Creating a Culture of Caring in the Self-Transforming School
Brian J. Caldwell is Managing Director and Principal Consultant at Educational Transformations and Professor Emeritus and Honorary Professorial Fellow at the University of Melbourne where he served as Dean of Education from 1998 to 2004. He was appointed Deputy Chair, Australian Curriculum, Assessment and Reporting Authority (ACARA) in July 2014. This paper was addressed in an invited concluding keynote presentation at the AHISA Senior Staff & Pastoral Care Conference of the Association of Heads of Independent Schools of Australia (AHISA), Surfers Paradise on the Gold Coast QLD on 25 August 2014
I was delighted to be invited to present the concluding keynote address to this important conference. It is an important conference because all of society’s aspirations for schools depend on the strength and alignment in practice of the three key words in the conference theme – leading, learning and caring. I accepted without hesitation because preparing and presenting this paper is an opportunity, actually a challenge, to test my view that a school can be self-transforming and that it can only be self-transforming if caring lies at the heart of the endeavour.
I will draw on themes in my recent co-authored books The Self-Transforming School (Caldwell and Spinks 2013) and its predecessor Transforming Education through the Arts (Caldwell and Vaughan 2012), along with accounts of successful policy and practice around the world.
I define transformation as significant, systematic and sustained change that secures success for all students in all settings. A self-transforming school achieves or is well on its way to achieving significant, systematic and sustained change that secures success for all of its students regardless of the setting. Success refers to the capacity of a school to ensure that the needs, interests, aptitudes, aspirations and passions of all of its students are addressed. Among all sectors, independent schools should have a capacity to be self-transforming.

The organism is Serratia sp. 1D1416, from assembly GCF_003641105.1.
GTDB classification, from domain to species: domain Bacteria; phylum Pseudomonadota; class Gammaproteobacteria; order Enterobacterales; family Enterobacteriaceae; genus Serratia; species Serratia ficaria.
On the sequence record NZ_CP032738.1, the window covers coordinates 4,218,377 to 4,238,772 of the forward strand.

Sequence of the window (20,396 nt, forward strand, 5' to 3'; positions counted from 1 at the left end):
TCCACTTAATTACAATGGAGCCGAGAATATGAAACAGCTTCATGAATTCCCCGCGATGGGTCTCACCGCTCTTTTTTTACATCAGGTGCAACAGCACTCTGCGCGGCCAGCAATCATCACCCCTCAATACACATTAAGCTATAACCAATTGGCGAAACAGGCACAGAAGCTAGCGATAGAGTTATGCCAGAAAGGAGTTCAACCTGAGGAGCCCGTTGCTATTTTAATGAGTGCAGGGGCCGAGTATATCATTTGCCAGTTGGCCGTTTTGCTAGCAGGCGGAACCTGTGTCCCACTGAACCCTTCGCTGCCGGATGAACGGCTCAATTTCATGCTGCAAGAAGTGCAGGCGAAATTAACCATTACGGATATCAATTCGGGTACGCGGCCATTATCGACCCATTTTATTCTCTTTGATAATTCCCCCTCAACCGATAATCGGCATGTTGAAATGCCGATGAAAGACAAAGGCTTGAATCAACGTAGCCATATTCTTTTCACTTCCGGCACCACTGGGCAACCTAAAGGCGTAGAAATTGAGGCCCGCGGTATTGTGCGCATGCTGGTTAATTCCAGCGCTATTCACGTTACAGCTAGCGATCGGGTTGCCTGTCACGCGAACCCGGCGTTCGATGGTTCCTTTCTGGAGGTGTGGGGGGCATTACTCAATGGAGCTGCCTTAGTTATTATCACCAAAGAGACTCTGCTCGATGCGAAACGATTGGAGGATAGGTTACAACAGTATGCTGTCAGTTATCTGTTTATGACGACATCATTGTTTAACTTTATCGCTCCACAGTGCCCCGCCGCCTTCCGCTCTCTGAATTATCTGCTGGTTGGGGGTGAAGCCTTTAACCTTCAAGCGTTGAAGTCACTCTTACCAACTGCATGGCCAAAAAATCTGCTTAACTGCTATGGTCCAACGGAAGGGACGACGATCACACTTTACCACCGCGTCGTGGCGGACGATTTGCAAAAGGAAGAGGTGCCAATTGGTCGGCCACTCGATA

The concept of self-transformation is helpful in describing a caring culture in a school. A school is a caring school if it has the capacity and uses that capacity to successfully address the needs, interests, aspirations and passions of all of its students, regardless of the setting of that school.
Coming at the end of the conference, the organisers encouraged me to ‘bring the themes together’, so it is a thematic presentation rather than one that focuses on particular processes and strategies. You, the participants, have described and illustrated the processes and the strategies. Frankly, I have never seen a conference program that addresses so richly the concept of caring. One could write a book on caring based on what you have contributed to this conference. I hope one or more of you take on the task.